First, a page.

It's not uncommon for me to hear from people who have discovered that their marriage hasn't turned out how they thought that it would. Many see this as a negative thing because they perceive that their spouse is falling short in some way. And many feel as if their spouse isn't meeting his or her end of the marital bargain.

An example of a comment that you'd hear in this situation is something like: "when my husband and I got married, we both said the traditional wedding vows. We promised to love, honor, and cherish one another. I feel like I have done exactly that. But my husband hasn't. I don't doubt his love for me. I know that he loves me. We have been together for a long time and we have gone through some very dark times together. If he didn't want to be with me, then he wouldn't be. But he certainly doesn't honor and cherish me. He treats his friends and coworkers better than he treats me. He often forgets promises that he made to me or he will fall just short of fulfilling them. It's almost as if he doesn't want me to have any real expectations of him. He never compliments me or notices me. I have asked him to be more loving toward me, but he acts as if I am a nuisance for even asking such a thing. One of my best friends is going through an awful illness. And her husband has cared for her so wonderfully. I know that if I got sick, my husband would not do the same. He's happy to let me care for him. But he would never care for me. My father treated my mother like a queen for their entire marriage. I guess I expected something similar, but my husband treats me like someone who he is stuck with but doesn't particularly like. How can I make him see that he made a commitment to this marriage and that he is not meeting it, but that he should?"

I can really sympathize with this because I believe that everyone has felt this way at some point in their marriage. People often do not realize that just the small effort of making your spouse feel heard, noticed, and valued can completely transform your marriage. These are such small things to ask, but they can yield such huge benefits.

Why He Likely Isn't Being Malicious Or Intentionally Unloving: So why don't we all just naturally do this if it so very beneficial? Unfortunately, it is human nature to take those we love for granted. And this is even more likely with husbands since men just aren't very naturally demonstrative when it comes to showing their love. Many times, men assume that if they provide for us and are in a long term marriage with us, then we should know that they love us and are committed to us, at least in their mind anyway.

They may even think that they are doing a good job at their marriage, so when we tell them that we need more, they see this as a criticism or they think that we are asking too much. That's why you need to understand that trying to shame or force him into treating you better isn't likely to work. What works best is when you inspire him to want to do better and then allow him to think that this is his own idea.

How To Approach This In An Underhanded, But Effective, Way: Instead of complaining that he hasn't lived up to your expectations or focusing on where he is falling short, wait for him to do something right and then pounce. And by pounce, I mean to praise. Positive feedback can work almost like magic. Many wives tell me that in this situation, they would be waiting forever for positive behaviors because at this point, they are never going to catch their husbands doing something good. If that is the case, you may have to borrow something from your past.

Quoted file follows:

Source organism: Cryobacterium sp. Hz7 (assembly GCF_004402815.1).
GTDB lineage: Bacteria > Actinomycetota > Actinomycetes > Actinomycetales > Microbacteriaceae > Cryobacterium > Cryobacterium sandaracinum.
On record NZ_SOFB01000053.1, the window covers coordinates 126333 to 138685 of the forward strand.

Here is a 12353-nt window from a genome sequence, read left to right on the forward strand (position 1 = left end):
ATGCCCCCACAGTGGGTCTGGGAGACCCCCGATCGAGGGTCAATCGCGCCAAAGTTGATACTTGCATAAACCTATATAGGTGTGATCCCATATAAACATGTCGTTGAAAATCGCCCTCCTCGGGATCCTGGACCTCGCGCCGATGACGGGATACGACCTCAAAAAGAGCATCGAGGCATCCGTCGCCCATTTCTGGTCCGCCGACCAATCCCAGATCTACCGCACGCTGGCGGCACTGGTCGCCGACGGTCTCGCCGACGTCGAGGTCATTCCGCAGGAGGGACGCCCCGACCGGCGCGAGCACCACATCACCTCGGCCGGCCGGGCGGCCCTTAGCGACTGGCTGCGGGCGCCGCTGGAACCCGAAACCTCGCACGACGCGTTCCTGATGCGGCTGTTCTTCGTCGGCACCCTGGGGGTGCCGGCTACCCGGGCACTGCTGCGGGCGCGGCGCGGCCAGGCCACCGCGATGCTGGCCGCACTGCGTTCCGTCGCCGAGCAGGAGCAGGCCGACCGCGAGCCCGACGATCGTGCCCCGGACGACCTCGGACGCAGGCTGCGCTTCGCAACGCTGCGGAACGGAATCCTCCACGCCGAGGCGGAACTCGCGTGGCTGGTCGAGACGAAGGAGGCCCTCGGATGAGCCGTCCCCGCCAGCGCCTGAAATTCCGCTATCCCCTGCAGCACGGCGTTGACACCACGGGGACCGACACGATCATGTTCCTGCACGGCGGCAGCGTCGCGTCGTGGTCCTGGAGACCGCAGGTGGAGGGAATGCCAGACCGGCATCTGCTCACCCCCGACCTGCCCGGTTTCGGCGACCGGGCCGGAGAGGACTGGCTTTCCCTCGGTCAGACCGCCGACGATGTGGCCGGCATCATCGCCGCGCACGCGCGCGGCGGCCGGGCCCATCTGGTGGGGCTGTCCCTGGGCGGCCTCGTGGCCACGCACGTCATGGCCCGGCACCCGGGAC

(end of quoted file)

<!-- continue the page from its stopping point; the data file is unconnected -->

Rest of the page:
For example, you might say something like: "remember when you surprised me with that wooden carving that you made me on our second anniversary? That touched me so much because although we didn't have any money at that point in our marriage, you still took your time and your effort to show me how much our marriage and our anniversary meant to you. I miss those days. Sometimes, I think it's so easy to take one another for granted. Maybe we could both do a little better when it comes to showing each other honor and appreciation."

If he's still not taking the hint, then show him the kindness that you would like to see. I know that this might seem unfair, but often if you lead the way, then he will follow. And when he does, you want to let him know that you notice it. You want to keep up with that positive feedback while he keeps right on showing you the behavior that you want to see.

I know that you feel as if he hasn't lived up to his commitment. But quite frankly, men and women can see the definition of 'commitment' as very different. I think it was possible that this husband truly doesn't completely understand how unhappy and frustrated his wife was. But if she comes right out and says things like "you've let me down. You prefer your friends over me. You haven't lived up to our marriage vows," then he may well feel attacked and you may get even less of the behavior that you are looking for.

But if you can inspire him to meet his commitments, even just a little, and then praise him for doing this, he is going to be much more likely that he wants to repeat this.

It is important that you handle this carefully.  You deserve better.  But if he feels attacked, then things could actually seem worse.  Try to handle this in as positively as you can.  I learned the hard way that a husband who feels attacked or criticized may take negative action.  If it helps,  you can read more on my blog at

Author's Bio: 

There are links to more articles about saving your marriage at